Last year some 600,000 articles were opened, resulting in two complaints, neither of which were found to have been made on good grounds. So, in terms of Customs' record, there is little doubt that as an agency it can be trusted to operate in a reliable and accountable manner. Put simply, if Australia Post is informed that there is suspect activity which is being investigated by Customs, it requires the Australia Post officers involved to cease their illegal operations. I think this is an appropriate way to go—to allow for these provisions and to provide greater searching ability for Customs officers who clearly have this as their primary responsibility.

The second part relates to the amendment of the Customs Act to provide for increased penalties for a range of import and export offences, including custodial sentences. The bill lifts the maximum civil penalty for non-narcotic offences from $50,000 to $100,000 and, at the same time, creates new criminal non-narcotic offences with custodial sentences. In other words, where you do not have drugs involved but you have other items brought into the country—and guns would be included in that provision—under this legislation you have the ability to take action. It is appropriate to recognise, especially given the regime in which we operate, that as far as possible we want a gun-free environment, except for those guns which are clearly approved—those used by sporting clubs and those who use them in their occupation. It is appropriate that we do all that we can to provide these measures and the penalties involved.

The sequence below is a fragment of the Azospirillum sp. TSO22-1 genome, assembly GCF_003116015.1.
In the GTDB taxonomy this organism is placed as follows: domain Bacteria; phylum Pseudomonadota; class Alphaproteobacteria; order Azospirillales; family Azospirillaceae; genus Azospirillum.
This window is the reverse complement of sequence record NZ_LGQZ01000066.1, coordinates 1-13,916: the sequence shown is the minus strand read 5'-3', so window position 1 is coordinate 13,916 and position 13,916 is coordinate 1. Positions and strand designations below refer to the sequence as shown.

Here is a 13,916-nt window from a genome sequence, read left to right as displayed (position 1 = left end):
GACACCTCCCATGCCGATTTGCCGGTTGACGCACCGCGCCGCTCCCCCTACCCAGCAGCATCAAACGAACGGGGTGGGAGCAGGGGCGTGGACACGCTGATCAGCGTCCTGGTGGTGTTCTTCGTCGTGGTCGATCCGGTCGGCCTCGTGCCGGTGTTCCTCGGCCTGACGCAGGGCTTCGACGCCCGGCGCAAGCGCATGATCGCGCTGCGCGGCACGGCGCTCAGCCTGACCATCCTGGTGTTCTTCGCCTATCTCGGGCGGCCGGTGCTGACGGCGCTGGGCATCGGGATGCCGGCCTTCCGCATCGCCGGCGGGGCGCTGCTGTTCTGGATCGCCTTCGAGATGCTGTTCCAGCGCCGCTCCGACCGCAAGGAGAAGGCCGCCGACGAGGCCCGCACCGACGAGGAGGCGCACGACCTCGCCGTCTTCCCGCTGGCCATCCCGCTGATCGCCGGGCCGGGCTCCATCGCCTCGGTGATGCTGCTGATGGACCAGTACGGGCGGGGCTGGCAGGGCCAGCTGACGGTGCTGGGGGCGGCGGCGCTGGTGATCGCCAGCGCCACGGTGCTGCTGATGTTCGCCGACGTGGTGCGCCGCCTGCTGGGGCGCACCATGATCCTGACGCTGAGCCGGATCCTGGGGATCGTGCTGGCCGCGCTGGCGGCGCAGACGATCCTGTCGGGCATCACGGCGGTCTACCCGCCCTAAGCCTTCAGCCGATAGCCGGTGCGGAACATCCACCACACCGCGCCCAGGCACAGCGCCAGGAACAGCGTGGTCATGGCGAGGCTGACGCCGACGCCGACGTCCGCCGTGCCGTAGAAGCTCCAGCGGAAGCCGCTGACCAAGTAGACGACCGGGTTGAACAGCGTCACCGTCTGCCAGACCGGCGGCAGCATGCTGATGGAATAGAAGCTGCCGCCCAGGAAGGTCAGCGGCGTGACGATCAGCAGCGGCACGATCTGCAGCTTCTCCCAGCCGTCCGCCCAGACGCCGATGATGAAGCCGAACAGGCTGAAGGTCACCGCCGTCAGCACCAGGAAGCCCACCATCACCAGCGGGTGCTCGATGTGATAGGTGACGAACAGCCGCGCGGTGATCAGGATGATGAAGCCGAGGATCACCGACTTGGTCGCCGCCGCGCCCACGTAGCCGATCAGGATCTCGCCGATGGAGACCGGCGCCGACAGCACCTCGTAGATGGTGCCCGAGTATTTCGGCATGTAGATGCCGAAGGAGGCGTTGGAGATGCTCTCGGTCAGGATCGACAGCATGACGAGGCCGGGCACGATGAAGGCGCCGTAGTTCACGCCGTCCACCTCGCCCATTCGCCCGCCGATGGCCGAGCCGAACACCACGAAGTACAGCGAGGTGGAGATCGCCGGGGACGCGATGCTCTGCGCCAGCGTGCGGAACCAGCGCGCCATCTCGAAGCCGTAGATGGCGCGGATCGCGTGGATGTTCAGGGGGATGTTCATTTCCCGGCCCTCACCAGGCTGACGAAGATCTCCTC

The bill also introduces criminal penalties for import-export offences for the first time. The new civil penalty maximum of $100,000 will apply to all prohibited import and export offences. It is clear, however, that some offences by their nature, or the circumstances that led to the offence, require more serious deterrents. For example, serious offences involving prescribed quantities of precursor chemicals used in the manufacture of narcotics and other drugs would carry a maximum penalty of $100,000, and the legislation would also allow courts to impose a sentence of up to five years imprisonment. The same penalty would also apply to offences involving prescribed levels of substances that illicitly enhance performance in sport. So significant penalties are involved and there are provisions that relate specifically to sport. It is a moveable feast for those looking at the drugs in sport process. There are myriad new drugs that are masked in the detection process, so to be able to apply these penalties to those drugs is significant. The maximum penalty of $100,000 and up to five years imprisonment is a very significant inducement for people to cease drug trafficking.